We talk a lot on this blog about issues of balance. This is tied to fairness[1]. There’s a strong unspoken assumption in game design that, if you believe balance is a relevant category for your game, then your game should have it, should be balanced.

I’ve just been talking with Austin about why I’d rather play D&D 3.5 than D&D 4 if I’m looking to play a minis game, and in so doing, I had a realization. Two rogues with spears in a party, flanking at long reach? It’s great. It’s something hard to do with 4e. It’s something particular to the ways 3.5 is broken and imbalanced. And it’s part of why I would play 3.5 not just as a minis game, but as an actual role-playing game.

Role-playing games should be unfair, but they should be unfair in both directions. If I’m playing a normal minis game, like Warhammer 40k, I’ll be playing with two balanced armies, seeing if my strategy and luck are better than my opponents. If I’m playing a role-playing game, and it’s interesting, I’m almost certainly facing opposition that is massively more powerful than me, at least in the obvious ways[2]. A large part of the game lies in trying to find ways to use my advantages and undercut my opponent’s. So it’s still about strategy and luck, but strategy lies in doing unexpected, innovative things that circumvent the predicted options. D&D 3.5 allows this, in a way that I don’t find in D&D 4. It’s this ability to make choices in a space constrained only by narrative—to fight dirty, as it were—that is a large part of the fun I get from a role-playing game.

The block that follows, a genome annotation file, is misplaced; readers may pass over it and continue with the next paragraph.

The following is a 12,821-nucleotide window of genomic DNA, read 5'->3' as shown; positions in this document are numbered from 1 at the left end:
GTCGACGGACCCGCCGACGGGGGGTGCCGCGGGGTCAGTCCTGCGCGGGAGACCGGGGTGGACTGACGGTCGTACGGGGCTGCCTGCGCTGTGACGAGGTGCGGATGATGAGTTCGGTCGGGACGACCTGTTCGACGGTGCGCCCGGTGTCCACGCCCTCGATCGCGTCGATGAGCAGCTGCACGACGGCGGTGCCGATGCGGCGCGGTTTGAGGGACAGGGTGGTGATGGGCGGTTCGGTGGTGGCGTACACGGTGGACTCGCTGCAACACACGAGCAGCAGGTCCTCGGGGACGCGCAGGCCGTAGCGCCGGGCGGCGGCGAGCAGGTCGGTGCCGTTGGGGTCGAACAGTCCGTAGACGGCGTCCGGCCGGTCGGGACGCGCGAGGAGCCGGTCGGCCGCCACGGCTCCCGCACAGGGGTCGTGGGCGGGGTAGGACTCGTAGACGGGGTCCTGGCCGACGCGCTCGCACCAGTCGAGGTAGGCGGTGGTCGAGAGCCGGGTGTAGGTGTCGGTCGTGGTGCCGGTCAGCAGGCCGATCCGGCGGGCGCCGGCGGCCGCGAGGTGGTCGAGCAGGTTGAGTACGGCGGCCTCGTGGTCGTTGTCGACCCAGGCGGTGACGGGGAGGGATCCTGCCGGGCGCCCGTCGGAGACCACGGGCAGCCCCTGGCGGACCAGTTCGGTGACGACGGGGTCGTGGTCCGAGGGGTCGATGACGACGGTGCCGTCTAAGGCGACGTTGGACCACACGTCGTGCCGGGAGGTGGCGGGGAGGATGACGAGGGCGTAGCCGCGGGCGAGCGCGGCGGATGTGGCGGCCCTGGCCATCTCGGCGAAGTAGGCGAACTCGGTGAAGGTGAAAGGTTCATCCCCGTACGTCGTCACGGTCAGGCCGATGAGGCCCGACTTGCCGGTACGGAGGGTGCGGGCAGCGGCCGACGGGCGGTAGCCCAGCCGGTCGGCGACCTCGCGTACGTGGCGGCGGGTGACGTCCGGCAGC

So, characters should be able to be very good at certain things, and their opposition should likewise. It’s the idea of horizontal rather than vertical boundaries again, but here, I mean to focus on gameplay as a way of sliding the arena of conflict around horizontally, until it lies in your wheelhouse.

At this point, the essential nature of the conflict becomes one of fictional positioning: how can you adjust the fiction of the conflict to be in line with your strongest areas of mechanical power? This is one thing I really like about In a Dragon-Guarded Land: fictional positioning is mechanical power, so conflicts are necessarily approached this way.

  1. See Rob Donoghue for more thoughts on that. []
  2. A favorite example of this, for me, is trying to stop a vampire with Potence and Obfuscate in Vampire: the Masquerade—such a vampire poses an incredible threat, but if you can find the right situation, that threat can be neutralized. []